Cycle of Silence was recorded directly after the UK tour Aagre and her band undertook last year, the tour for which most of the music was written.
-It was a very efficient way of doing it, says Aagre. Instead of rehearsing we played the material live, which is a much better way of perfecting the songs prior to a recording session.
At that time I was looking for a new label, and I decided to send the recordings as a demo to the Midem Festival. Based on it my band and I were selected as one of six acts from the whole world to perform at the special showcase Midem Talent Jazz. It worked just the way I had hoped, earning us offers from three labels. I opted for the German one, ACT, which I had kind of set my eyes on. However they needed more music than we had already recorded so we booked another couple of days in a studio and recorded some more tunes. The other thing about ACT is that they will sign no final contract before the boss Siegfried Loch has seen the artist live. So he came up to see us play at a tiny venue in the Norwegian countryside. It was quite bizarre, but it testifies to the seriousness of the label.
Signed to ACT Frøy Aagre’s career is in the best of hands. The company is renowned for its thoroughness and its strong promotional apparatus.
-It is just a great feeling to be able to sit back and have other people –professionals- work for you. Now I can concentrate on the music, says Aagre. There is no way I could have continued to handle all aspects of this on my own, it has just become too much, which is a good thing of course. It is really taking off now this musical venture of mine, which is very rewarding after all the work and all the years I have put into it.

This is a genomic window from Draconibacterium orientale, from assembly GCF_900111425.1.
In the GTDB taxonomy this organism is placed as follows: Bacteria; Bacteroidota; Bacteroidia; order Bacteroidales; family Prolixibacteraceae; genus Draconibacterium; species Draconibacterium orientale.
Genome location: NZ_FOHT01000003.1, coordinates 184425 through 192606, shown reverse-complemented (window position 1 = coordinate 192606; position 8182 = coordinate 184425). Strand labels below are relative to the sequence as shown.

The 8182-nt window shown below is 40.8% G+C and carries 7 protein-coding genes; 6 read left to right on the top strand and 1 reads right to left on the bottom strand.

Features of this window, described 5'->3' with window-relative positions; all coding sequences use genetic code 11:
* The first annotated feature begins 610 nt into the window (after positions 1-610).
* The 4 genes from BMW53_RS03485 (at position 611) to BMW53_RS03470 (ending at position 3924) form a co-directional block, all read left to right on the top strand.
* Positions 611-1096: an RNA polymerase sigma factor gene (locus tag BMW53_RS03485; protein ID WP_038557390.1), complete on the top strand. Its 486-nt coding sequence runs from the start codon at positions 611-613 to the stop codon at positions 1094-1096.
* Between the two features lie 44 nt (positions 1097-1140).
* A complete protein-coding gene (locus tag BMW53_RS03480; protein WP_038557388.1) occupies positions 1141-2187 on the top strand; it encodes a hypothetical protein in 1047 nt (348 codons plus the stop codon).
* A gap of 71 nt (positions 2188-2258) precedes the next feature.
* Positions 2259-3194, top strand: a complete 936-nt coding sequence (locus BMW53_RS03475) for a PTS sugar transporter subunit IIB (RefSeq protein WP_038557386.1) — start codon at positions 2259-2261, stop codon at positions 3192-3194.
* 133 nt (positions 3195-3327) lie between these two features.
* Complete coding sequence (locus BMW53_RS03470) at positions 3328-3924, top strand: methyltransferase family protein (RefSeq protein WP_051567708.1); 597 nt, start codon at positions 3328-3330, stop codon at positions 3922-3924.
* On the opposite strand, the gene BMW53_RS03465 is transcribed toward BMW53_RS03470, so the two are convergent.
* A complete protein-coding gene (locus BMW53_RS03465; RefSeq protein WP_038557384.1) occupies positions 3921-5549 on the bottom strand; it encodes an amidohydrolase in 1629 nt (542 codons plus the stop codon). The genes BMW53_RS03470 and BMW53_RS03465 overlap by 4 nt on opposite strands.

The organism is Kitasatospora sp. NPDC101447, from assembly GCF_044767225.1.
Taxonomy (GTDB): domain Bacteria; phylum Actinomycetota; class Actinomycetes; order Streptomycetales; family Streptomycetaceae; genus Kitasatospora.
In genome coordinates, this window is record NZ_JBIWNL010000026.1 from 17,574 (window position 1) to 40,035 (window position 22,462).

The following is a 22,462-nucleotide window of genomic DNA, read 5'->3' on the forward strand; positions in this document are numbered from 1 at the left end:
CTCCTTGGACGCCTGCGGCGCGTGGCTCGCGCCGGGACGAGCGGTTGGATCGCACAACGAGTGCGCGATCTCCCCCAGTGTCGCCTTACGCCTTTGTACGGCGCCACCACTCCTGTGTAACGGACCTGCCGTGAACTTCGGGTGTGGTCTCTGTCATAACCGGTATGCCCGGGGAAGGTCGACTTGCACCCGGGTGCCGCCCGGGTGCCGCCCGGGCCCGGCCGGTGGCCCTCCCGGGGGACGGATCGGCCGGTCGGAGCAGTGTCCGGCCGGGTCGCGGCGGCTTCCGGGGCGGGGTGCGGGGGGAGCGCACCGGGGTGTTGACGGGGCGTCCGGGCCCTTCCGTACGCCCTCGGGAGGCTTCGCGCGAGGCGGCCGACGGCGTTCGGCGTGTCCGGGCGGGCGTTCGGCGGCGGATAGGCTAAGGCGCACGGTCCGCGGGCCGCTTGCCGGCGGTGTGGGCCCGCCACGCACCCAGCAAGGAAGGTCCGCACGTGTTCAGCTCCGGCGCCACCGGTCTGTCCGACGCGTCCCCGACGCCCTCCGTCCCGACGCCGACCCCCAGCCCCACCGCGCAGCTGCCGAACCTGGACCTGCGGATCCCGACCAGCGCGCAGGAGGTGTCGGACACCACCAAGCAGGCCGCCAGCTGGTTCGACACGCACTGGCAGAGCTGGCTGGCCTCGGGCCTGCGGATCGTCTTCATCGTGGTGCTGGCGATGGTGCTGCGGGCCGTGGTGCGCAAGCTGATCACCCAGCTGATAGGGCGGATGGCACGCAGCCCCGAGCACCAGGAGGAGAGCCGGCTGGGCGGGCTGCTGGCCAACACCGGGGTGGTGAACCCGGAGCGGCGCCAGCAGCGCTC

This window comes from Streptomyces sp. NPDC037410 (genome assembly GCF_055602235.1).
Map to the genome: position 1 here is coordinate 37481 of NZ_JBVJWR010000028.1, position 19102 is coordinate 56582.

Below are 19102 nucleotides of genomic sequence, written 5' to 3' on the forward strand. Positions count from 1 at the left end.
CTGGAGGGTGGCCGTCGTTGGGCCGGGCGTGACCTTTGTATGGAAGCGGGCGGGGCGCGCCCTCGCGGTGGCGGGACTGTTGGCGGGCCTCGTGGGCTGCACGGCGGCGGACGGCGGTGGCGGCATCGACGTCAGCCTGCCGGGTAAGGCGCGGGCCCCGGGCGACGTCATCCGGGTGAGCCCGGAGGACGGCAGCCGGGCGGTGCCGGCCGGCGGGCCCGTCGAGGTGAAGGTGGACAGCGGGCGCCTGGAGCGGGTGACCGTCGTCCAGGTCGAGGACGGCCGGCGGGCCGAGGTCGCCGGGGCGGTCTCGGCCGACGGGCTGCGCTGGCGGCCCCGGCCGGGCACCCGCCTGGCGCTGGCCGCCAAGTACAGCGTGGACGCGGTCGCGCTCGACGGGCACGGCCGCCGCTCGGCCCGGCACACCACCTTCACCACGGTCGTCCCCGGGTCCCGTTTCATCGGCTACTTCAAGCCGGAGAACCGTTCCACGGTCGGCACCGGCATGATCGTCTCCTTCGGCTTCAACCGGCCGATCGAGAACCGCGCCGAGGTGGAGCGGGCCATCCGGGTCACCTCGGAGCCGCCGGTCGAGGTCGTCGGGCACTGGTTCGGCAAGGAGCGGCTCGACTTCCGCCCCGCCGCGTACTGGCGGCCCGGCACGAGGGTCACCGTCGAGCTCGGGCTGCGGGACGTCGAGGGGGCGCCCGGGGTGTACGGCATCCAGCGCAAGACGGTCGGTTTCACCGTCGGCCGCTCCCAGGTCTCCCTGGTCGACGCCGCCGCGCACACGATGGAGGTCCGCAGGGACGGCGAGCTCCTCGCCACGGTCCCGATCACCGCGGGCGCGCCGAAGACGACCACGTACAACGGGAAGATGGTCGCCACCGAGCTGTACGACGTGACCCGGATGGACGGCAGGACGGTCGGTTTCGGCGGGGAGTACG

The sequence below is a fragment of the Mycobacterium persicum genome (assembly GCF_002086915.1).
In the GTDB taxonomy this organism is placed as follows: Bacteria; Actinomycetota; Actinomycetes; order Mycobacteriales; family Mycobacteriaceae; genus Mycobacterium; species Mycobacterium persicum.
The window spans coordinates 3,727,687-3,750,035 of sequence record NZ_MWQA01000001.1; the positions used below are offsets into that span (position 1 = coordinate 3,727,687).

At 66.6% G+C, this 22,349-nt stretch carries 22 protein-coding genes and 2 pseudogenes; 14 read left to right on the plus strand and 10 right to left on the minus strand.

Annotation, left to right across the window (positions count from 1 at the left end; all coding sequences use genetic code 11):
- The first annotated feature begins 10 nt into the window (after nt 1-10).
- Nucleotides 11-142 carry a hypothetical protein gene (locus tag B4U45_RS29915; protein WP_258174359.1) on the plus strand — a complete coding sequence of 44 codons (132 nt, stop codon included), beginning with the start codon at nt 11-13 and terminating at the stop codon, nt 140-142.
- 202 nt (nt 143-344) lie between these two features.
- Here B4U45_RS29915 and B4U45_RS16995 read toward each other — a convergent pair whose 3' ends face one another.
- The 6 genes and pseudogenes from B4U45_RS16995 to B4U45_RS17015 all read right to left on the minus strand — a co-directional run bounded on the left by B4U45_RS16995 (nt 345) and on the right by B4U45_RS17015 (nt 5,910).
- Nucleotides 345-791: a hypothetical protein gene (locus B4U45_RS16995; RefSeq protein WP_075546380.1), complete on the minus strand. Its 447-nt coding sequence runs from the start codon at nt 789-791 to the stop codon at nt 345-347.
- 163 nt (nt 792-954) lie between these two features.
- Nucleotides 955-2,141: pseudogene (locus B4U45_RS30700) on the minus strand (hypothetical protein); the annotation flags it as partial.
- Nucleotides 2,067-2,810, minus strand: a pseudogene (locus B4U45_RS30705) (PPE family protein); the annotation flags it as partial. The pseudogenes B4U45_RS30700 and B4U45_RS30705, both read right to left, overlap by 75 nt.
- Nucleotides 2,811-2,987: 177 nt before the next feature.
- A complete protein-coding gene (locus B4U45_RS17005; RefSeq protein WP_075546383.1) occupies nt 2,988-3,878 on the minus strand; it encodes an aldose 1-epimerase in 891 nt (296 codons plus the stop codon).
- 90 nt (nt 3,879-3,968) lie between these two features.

Cycle of Silence will be released January 22nd in select countries including Germany.
-I have never played in Germany before, relates Aagre, so the release tour there in March will be my debut. But I trust that the people at ACT are capable of assessing their own home market, so I’m very hopeful regarding Germany.
In the UK Aagre is already something of a hit on the jazz circuit, perhaps because she communicates well with the Brits after years of study there. Other budding markets for Aagre are Australia and Japan, where she has been touring this year. At home in Norway and Scandinavia the demand for Aagre is reaching ever new heights, with brilliant reviews, prestigious commissions and more performance requests than she can accept. It is the way it goes when true talent is matched with hard work.